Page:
Faldage
Faldage Fald"age, n. [LL. faldagium, fr. AS. fald, E. fold. Cf. {Foldage}.] (O. Eng. Law) A privilege of setting up, and moving about, folds for sheep, in any fields within manors, in order to manure them; -- often reserved to himself by the lord of the manor. --Spelman. [1913 Webster]

The Collaborative International Dictionary of English. 2000.

Look at other dictionaries:

  • Faldage — (spr. Fahldedsch), das Recht der Lehnsherren in England, in Folge dessen sie die Trift über alle unbefriedigte Ländereien ihrer Unterthanen haben. Faldfee (spr. Fahldfi), das Geld, durch welches die Belasteten sich davon loskaufen …   Pierer's Universal-Lexikon

  • Faldage — Rent paid for a sheep fold; also, a lord s right to have a tenant s sheep graze on his land and fertilise it. Frequently the tenants sheep were pastured with the lord s flock. It was also customary for the shepherd to fold his lord s flock on his …   Dictionary of Medieval Terms and Phrases

  • faldage — The right of the lord of the manor to have the sheep of his tenant manure his land; the term was also applied to the fee paid by the tenant to the lord for exemption from the service of thus manuring …   Ballentine's law dictionary

  • faldage — variant of foldage …   Useful english dictionary

  • Faldfee — Fald fee , n. [AS. fald (E.fold) + E. fee. See {Faldage}.] (O. Eng. Law) A fee or rent paid by a tenant for the privilege of faldage on his own ground. Blount. [1913 Webster] …   The Collaborative International Dictionary of English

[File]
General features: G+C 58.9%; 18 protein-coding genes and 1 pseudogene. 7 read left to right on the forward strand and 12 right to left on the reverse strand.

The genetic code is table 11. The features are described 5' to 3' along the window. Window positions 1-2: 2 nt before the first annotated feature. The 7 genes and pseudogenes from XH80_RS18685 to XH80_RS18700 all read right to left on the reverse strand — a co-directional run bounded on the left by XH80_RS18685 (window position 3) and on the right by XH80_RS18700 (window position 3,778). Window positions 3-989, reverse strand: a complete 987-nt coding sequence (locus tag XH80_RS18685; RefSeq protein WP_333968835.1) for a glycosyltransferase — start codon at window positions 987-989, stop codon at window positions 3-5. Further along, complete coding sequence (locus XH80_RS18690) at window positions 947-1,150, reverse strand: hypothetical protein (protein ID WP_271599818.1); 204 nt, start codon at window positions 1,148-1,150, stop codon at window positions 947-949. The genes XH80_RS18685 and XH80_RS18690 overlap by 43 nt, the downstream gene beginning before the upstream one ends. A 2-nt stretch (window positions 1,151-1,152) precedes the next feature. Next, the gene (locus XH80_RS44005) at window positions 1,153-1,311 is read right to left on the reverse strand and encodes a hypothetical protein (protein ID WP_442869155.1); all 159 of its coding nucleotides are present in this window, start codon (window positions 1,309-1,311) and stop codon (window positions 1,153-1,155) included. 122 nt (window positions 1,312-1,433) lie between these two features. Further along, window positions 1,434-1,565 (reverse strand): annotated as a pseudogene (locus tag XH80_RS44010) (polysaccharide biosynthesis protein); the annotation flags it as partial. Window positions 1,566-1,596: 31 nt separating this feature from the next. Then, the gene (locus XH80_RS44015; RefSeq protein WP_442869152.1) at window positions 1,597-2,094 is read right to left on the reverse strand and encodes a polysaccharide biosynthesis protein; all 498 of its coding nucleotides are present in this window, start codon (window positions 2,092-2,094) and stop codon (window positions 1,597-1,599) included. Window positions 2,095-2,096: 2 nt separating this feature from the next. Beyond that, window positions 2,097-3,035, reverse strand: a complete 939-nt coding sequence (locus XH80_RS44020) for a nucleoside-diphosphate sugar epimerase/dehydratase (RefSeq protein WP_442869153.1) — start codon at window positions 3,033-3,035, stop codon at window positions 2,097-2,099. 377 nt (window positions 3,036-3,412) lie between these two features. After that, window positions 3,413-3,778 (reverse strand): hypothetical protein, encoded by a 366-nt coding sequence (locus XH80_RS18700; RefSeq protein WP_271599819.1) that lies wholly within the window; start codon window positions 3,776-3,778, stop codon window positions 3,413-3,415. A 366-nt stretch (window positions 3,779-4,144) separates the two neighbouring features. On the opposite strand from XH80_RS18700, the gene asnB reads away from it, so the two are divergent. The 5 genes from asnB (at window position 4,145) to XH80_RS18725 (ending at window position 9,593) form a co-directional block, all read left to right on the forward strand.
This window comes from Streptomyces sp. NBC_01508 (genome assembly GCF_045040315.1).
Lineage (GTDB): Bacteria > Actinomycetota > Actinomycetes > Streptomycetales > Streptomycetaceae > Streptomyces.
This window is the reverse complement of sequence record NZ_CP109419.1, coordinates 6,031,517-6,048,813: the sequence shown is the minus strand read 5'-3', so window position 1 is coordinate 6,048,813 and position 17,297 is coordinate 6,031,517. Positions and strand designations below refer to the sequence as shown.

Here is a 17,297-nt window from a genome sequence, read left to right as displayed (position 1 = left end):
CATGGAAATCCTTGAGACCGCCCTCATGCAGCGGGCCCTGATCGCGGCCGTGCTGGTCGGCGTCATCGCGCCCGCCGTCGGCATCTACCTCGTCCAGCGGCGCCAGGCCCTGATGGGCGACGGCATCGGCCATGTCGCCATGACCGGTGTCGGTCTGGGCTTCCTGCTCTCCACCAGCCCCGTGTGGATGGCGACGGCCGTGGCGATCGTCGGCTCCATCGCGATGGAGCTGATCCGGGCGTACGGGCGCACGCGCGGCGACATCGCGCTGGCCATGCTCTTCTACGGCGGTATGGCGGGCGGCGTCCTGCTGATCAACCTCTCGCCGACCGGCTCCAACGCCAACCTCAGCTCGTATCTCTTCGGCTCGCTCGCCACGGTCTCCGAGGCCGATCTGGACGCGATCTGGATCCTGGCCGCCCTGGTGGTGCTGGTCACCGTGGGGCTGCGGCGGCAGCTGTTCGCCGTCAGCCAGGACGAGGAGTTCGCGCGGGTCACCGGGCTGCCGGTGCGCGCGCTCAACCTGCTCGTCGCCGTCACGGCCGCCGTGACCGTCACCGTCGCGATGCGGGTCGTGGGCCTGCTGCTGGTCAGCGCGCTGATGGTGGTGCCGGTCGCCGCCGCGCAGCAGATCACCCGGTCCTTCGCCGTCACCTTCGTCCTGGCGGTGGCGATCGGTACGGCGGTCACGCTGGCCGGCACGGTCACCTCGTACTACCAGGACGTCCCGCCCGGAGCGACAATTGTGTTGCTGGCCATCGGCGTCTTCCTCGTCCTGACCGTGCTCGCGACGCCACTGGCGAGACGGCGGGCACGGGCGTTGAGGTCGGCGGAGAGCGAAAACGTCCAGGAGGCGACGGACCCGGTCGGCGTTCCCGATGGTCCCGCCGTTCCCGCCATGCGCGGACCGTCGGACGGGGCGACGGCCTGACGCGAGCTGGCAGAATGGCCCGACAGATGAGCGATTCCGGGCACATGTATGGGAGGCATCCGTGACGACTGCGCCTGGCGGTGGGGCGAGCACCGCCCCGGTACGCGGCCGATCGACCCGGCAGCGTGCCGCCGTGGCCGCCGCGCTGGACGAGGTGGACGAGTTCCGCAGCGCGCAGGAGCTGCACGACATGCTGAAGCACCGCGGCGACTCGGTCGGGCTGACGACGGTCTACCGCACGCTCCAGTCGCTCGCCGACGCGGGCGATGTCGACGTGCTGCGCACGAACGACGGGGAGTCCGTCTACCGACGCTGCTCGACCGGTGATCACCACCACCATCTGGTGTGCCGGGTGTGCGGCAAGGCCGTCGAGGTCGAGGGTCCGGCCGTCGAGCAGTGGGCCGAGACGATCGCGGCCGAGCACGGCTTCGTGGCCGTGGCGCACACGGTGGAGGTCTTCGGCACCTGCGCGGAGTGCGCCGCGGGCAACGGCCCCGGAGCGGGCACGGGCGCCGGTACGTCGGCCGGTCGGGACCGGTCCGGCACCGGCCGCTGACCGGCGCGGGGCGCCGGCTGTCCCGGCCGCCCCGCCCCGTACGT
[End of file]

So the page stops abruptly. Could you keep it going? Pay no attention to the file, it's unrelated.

• Foldage — Fold age, n. [See {Fold} inclosure, {Faldage}.] (O.Eng.Law.) See {Faldage}. [1913 Webster] …   The Collaborative International Dictionary of English

  • -agium — Second element of Latin words such as *ancoragium, *barragium, *berbiagium, *hibernagium, functioning as the equivalent English element age which gives a quality, and here a sense of right or privilege, e.g. *faldage. Cf. age …   Dictionary of Medieval Terms and Phrases

  • Fold soke — The relationship between tenant and lord which tied a man s sheep to his lord s fold. The purpose was to ensure that the lord s land was manured by the sheep. It was termed a consuetude, a custom one most frequently found in East Anglia which a… …   Dictionary of Medieval Terms and Phrases

  • fald-fee — Same as faldage …   Ballentine's law dictionary

  • faldsoca — Same as faldage …   Ballentine's law dictionary

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